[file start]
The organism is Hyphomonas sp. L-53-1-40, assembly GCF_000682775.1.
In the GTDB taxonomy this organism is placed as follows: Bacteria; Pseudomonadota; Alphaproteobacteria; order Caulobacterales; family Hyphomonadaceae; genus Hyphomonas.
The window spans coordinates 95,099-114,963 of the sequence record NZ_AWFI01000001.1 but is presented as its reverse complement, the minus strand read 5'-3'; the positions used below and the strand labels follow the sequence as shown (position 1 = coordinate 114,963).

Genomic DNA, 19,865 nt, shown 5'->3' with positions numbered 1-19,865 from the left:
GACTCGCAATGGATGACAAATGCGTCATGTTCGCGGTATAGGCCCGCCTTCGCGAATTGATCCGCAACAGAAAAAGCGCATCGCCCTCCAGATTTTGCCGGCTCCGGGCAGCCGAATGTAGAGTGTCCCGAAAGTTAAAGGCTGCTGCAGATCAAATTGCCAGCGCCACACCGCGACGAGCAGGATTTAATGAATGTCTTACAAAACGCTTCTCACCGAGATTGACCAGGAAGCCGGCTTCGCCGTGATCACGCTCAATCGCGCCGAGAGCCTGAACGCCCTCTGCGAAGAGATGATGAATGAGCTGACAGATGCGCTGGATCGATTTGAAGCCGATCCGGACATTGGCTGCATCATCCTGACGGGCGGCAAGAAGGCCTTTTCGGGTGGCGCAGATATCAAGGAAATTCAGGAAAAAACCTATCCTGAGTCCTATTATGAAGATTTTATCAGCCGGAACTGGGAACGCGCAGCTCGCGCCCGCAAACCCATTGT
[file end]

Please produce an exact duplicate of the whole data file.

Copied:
The organism is Hyphomonas sp. L-53-1-40, assembly GCF_000682775.1.
In the GTDB taxonomy this organism is placed as follows: Bacteria; Pseudomonadota; Alphaproteobacteria; order Caulobacterales; family Hyphomonadaceae; genus Hyphomonas.
The window spans coordinates 95,099-114,963 of the sequence record NZ_AWFI01000001.1 but is presented as its reverse complement, the minus strand read 5'-3'; the positions used below and the strand labels follow the sequence as shown (position 1 = coordinate 114,963).

Genomic DNA, 19,865 nt, shown 5'->3' with positions numbered 1-19,865 from the left:
GACTCGCAATGGATGACAAATGCGTCATGTTCGCGGTATAGGCCCGCCTTCGCGAATTGATCCGCAACAGAAAAAGCGCATCGCCCTCCAGATTTTGCCGGCTCCGGGCAGCCGAATGTAGAGTGTCCCGAAAGTTAAAGGCTGCTGCAGATCAAATTGCCAGCGCCACACCGCGACGAGCAGGATTTAATGAATGTCTTACAAAACGCTTCTCACCGAGATTGACCAGGAAGCCGGCTTCGCCGTGATCACGCTCAATCGCGCCGAGAGCCTGAACGCCCTCTGCGAAGAGATGATGAATGAGCTGACAGATGCGCTGGATCGATTTGAAGCCGATCCGGACATTGGCTGCATCATCCTGACGGGCGGCAAGAAGGCCTTTTCGGGTGGCGCAGATATCAAGGAAATTCAGGAAAAAACCTATCCTGAGTCCTATTATGAAGATTTTATCAGCCGGAACTGGGAACGCGCAGCTCGCGCCCGCAAACCCATTGT